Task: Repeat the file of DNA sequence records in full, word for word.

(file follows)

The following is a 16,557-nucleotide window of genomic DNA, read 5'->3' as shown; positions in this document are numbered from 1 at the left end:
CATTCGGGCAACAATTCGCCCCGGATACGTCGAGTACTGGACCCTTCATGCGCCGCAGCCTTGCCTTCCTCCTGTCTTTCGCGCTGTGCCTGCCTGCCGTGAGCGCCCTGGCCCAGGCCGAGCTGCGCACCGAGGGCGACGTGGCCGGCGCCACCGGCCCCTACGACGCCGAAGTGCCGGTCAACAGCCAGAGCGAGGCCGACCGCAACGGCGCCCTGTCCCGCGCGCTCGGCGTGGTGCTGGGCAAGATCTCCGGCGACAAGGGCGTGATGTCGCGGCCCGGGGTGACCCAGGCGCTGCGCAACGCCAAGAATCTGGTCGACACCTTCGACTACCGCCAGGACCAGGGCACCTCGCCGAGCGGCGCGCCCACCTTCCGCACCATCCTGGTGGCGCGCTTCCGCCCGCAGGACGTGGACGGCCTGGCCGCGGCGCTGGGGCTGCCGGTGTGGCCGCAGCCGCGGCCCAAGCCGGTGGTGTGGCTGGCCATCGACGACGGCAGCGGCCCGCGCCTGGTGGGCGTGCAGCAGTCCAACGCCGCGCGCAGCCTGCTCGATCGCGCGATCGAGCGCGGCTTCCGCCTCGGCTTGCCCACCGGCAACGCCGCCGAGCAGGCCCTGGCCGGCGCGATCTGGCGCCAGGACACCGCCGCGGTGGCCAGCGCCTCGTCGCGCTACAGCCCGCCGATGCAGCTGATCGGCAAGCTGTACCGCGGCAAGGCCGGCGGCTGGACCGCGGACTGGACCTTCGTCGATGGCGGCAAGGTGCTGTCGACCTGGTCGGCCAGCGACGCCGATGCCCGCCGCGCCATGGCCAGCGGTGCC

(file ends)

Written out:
The following is a 16,557-nucleotide window of genomic DNA, read 5'->3' as shown; positions in this document are numbered from 1 at the left end:
CATTCGGGCAACAATTCGCCCCGGATACGTCGAGTACTGGACCCTTCATGCGCCGCAGCCTTGCCTTCCTCCTGTCTTTCGCGCTGTGCCTGCCTGCCGTGAGCGCCCTGGCCCAGGCCGAGCTGCGCACCGAGGGCGACGTGGCCGGCGCCACCGGCCCCTACGACGCCGAAGTGCCGGTCAACAGCCAGAGCGAGGCCGACCGCAACGGCGCCCTGTCCCGCGCGCTCGGCGTGGTGCTGGGCAAGATCTCCGGCGACAAGGGCGTGATGTCGCGGCCCGGGGTGACCCAGGCGCTGCGCAACGCCAAGAATCTGGTCGACACCTTCGACTACCGCCAGGACCAGGGCACCTCGCCGAGCGGCGCGCCCACCTTCCGCACCATCCTGGTGGCGCGCTTCCGCCCGCAGGACGTGGACGGCCTGGCCGCGGCGCTGGGGCTGCCGGTGTGGCCGCAGCCGCGGCCCAAGCCGGTGGTGTGGCTGGCCATCGACGACGGCAGCGGCCCGCGCCTGGTGGGCGTGCAGCAGTCCAACGCCGCGCGCAGCCTGCTCGATCGCGCGATCGAGCGCGGCTTCCGCCTCGGCTTGCCCACCGGCAACGCCGCCGAGCAGGCCCTGGCCGGCGCGATCTGGCGCCAGGACACCGCCGCGGTGGCCAGCGCCTCGTCGCGCTACAGCCCGCCGATGCAGCTGATCGGCAAGCTGTACCGCGGCAAGGCCGGCGGCTGGACCGCGGACTGGACCTTCGTCGATGGCGGCAAGGTGCTGTCGACCTGGTCGGCCAGCGACGCCGATGCCCGCCGCGCCATGGCCAGCGGTGCC